Haywire‘s key line comes during an exchange between Ewan McGregor’s slimy black-ops coordinator and a contract assassin.  It will surprise no one that McGregor wants heroine Mallory Kane (Gina Carano) taken care of (we’d have no movie, otherwise), but his request gives the assassin some pause, who notes that he’s never killed a woman before.  McGregor’s terse response?  “You shouldn’t think of her as being a woman.”

What a loaded bit of dialogue – you can’t hear it and not be reminded of the ways Hollywood de-feminizes those few women bold enough to venture into the action hero realm.  I immediately thought of Angelina Jolie in 2010’s Salt, which was designed as a Tom Cruise vehicle before Cruise dropped out and a quick rewrite made the “He” a “She” (Lou Reed would be so proud).

In that regard, Haywire is director Steven Soderbergh’s commentary on the role of women in action films.  Along with his Kafka and The Limey scribe Lem Dobbs, Soderbergh keeps Mallory Kane from becoming a WINO (Woman In Name Only) by letting her femininity motivate the main action.  Mallory’s betrayal at the hands of McGregor’s character doesn’t spring from routine political skullduggery; she dumped him, and the assassination attempt is McGregor’s brutal, petty way of saying “If I can’t have you, no one can.”  Like the rest of Haywire‘s male characters, McGregor thinks that, because Mallory is a woman, he can control her to suit his many needs (political, emotional, sexual).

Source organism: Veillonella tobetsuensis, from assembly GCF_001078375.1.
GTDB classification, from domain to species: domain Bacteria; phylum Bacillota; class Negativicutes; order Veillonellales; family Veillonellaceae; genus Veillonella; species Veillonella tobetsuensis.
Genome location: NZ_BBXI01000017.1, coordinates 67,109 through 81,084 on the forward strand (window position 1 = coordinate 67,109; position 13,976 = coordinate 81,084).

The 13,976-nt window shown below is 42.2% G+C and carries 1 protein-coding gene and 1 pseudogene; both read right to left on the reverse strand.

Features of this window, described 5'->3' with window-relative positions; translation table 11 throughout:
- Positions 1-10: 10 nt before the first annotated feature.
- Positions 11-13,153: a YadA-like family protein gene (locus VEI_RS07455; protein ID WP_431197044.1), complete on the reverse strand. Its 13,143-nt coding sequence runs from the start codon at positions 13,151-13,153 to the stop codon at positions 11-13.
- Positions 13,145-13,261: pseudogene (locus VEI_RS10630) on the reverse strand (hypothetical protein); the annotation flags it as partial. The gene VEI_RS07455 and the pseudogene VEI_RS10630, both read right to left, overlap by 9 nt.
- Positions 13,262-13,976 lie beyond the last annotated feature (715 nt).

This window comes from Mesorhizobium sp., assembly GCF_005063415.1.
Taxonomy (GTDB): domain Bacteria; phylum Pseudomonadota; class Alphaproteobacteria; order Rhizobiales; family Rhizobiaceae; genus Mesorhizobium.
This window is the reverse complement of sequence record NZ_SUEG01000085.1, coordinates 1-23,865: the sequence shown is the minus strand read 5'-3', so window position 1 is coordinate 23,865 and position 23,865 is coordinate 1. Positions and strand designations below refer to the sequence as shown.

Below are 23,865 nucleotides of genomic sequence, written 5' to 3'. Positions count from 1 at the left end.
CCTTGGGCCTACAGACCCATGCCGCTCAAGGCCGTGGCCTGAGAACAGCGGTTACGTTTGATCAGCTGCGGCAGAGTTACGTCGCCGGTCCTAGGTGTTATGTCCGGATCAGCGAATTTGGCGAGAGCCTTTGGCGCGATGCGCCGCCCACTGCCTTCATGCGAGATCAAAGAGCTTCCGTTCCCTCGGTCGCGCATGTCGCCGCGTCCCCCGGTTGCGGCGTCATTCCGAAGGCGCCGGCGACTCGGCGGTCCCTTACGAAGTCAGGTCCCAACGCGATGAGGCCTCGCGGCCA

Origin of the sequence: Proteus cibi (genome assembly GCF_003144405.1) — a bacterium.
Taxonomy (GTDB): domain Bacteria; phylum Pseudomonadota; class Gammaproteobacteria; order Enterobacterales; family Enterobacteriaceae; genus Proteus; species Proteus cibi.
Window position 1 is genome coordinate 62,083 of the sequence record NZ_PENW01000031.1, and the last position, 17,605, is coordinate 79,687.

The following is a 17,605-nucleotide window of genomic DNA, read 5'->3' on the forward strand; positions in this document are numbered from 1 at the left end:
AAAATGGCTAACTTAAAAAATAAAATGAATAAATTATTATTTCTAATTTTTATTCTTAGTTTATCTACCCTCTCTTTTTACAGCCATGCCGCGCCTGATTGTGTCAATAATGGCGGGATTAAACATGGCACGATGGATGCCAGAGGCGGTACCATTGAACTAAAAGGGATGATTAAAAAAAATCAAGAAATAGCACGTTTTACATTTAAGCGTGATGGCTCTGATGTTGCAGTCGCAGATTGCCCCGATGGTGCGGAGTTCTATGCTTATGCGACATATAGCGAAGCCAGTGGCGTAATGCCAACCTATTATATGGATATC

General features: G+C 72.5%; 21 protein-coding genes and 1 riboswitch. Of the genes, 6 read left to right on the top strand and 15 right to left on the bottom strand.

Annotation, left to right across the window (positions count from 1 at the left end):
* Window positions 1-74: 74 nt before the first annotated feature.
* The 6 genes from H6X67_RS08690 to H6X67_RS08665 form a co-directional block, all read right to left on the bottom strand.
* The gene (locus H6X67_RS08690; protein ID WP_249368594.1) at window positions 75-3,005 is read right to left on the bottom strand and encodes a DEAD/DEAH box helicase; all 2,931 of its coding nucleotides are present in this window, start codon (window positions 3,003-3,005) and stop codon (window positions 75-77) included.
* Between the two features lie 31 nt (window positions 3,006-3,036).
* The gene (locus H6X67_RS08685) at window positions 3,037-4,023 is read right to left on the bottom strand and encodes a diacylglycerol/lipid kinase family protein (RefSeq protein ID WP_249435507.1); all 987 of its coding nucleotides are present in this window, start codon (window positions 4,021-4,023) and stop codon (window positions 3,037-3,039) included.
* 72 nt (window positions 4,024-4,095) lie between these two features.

That misconception is fatal.  Mallory may be a woman, but she’s also highly focused and extremely lethal; the film’s great running gag is how her femininity makes enemies underestimate her.  This is a woman who can kill a person in .0005 seconds flat, and McGregor sends these dinky little one-or-two-or-three-man-teams after her.  In a world of perfect gender equality, Mallory would be a devastating one-man army, but in Haywire‘s universe, she doesn’t need to be – Mallory moves through the film’s cast like a razor blade through shaving cream.